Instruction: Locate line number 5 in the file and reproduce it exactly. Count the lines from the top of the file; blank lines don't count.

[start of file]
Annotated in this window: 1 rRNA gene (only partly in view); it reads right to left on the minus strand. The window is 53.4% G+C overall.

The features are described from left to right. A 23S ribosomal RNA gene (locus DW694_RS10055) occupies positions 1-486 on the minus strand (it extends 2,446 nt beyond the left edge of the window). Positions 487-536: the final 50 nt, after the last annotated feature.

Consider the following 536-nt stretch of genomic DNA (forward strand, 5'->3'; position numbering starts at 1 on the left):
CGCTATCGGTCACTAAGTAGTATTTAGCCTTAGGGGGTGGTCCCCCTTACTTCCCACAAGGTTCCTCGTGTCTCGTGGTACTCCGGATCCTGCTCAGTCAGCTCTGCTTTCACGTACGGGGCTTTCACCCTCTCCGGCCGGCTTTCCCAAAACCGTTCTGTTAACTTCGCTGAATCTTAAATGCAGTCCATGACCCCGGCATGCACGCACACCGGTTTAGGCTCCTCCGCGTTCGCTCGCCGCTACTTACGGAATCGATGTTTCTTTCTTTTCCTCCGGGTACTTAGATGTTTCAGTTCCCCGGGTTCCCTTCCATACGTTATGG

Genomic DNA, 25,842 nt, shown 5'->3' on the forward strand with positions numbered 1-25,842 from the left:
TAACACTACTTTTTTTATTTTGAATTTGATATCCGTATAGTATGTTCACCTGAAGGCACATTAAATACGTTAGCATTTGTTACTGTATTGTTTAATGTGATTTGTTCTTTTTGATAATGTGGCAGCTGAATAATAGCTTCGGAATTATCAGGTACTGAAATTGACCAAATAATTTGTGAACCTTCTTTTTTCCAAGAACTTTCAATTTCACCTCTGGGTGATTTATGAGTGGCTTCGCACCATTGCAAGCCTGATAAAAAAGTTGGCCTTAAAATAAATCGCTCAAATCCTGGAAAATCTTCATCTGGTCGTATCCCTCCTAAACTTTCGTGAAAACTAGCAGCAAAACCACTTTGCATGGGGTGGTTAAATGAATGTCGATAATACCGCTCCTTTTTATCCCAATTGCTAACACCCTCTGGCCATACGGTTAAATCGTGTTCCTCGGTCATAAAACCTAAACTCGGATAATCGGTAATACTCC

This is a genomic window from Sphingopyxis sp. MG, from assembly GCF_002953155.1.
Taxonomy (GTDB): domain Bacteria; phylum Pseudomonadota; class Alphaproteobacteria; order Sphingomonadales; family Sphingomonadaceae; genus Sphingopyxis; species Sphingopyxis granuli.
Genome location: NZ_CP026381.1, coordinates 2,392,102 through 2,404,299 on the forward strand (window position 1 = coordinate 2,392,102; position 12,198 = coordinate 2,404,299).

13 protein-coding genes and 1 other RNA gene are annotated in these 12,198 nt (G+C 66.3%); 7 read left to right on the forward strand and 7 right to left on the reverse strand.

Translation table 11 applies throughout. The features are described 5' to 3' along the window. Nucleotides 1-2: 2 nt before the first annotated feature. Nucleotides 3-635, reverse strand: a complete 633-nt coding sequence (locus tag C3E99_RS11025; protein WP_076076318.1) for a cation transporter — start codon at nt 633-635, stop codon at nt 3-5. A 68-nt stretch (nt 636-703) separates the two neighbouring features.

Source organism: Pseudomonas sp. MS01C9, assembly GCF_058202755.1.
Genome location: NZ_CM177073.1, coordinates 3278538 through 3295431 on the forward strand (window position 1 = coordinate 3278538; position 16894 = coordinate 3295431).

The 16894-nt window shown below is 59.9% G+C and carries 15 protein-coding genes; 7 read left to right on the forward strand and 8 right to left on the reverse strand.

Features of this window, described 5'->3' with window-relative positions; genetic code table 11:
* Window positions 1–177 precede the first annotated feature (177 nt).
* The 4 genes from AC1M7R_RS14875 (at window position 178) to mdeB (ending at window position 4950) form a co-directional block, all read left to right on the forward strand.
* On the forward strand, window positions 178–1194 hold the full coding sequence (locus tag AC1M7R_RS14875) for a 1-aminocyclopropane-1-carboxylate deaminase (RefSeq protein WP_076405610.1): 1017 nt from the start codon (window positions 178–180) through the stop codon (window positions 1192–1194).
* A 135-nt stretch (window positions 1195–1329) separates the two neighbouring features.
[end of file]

Genomic DNA, 25,842 nt, shown 5'->3' on the forward strand with positions numbered 1-25,842 from the left: